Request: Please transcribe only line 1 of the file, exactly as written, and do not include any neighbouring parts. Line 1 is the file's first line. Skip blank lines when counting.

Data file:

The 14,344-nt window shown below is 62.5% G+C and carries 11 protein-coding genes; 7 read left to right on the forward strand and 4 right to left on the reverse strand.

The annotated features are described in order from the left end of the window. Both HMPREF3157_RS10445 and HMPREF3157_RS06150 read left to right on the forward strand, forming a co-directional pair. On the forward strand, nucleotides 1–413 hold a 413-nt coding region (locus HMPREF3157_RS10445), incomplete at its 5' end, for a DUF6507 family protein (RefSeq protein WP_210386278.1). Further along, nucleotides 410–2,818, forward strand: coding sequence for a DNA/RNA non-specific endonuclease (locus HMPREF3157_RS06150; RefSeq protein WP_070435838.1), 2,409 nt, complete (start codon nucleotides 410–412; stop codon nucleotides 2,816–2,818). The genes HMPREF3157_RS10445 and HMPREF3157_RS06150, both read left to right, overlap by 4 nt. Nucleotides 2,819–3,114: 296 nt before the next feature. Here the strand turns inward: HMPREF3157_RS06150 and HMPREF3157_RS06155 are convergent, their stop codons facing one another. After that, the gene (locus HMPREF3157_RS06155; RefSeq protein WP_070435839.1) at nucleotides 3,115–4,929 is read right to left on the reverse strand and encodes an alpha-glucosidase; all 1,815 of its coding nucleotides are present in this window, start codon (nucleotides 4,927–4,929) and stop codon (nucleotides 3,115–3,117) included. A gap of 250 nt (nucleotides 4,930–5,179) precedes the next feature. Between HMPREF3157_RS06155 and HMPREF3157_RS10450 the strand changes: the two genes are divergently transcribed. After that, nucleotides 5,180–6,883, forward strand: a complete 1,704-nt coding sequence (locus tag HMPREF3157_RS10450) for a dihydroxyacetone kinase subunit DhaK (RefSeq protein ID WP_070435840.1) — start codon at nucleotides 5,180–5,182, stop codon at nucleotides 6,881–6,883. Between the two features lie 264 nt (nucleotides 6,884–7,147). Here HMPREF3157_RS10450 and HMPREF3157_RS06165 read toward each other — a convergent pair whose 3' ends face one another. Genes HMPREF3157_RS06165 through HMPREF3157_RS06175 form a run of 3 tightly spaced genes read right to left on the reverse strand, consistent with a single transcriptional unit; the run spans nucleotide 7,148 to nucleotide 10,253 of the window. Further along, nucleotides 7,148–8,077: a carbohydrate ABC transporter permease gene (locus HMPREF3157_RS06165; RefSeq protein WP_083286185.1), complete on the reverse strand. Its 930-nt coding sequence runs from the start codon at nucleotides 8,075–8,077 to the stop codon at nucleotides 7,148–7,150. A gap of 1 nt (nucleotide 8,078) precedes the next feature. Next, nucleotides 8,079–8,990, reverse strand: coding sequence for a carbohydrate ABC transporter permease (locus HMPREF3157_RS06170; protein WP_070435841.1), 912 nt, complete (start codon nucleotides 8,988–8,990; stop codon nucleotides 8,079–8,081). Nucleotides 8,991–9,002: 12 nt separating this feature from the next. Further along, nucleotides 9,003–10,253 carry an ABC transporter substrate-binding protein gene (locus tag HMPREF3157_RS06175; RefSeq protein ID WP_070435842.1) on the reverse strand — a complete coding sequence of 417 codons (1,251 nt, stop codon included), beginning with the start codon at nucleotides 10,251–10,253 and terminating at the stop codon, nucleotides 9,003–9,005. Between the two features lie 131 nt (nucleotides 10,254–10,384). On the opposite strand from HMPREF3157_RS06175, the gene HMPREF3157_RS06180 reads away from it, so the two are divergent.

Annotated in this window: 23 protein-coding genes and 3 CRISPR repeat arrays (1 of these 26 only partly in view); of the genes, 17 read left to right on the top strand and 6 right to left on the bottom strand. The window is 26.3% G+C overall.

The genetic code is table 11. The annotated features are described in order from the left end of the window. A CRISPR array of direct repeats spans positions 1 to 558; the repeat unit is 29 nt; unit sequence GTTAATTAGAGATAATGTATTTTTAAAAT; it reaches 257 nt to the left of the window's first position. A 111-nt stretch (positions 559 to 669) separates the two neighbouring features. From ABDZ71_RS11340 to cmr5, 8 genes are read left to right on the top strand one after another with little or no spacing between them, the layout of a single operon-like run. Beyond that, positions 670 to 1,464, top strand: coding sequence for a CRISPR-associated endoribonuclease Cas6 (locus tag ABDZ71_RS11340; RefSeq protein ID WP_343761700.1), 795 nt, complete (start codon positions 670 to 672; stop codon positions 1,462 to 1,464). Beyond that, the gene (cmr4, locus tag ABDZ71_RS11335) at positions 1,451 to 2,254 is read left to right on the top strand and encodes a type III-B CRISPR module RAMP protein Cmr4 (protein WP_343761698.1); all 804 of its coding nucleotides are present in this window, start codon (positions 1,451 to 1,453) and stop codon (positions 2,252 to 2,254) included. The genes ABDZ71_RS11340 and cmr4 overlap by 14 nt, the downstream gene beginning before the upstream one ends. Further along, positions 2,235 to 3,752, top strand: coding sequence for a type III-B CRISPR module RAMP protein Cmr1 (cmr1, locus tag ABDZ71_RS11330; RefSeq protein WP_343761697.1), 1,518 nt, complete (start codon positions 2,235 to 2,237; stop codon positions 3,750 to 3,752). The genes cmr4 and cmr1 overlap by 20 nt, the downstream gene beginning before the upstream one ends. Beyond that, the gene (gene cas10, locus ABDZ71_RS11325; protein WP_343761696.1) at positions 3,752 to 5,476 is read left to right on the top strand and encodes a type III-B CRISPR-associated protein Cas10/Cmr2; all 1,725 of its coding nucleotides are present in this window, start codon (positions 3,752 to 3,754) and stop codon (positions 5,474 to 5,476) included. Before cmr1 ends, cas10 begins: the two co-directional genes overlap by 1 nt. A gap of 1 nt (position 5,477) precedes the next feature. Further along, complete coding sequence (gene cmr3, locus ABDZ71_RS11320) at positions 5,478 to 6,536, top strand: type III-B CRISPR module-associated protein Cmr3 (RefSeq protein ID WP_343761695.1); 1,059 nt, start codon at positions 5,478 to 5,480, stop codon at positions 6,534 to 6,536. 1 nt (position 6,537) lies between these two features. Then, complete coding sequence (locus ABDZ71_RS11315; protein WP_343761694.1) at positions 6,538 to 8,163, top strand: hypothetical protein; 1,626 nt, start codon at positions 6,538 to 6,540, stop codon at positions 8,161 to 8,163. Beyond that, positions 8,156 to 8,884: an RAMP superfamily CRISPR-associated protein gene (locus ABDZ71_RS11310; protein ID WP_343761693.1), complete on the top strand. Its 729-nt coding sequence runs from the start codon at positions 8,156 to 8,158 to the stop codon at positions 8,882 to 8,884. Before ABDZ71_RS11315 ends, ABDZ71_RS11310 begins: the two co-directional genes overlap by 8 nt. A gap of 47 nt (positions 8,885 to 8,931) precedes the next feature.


The 14,344-nt window shown below is 62.5% G+C and carries 11 protein-coding genes; 7 read left to right on the forward strand and 4 right to left on the reverse strand.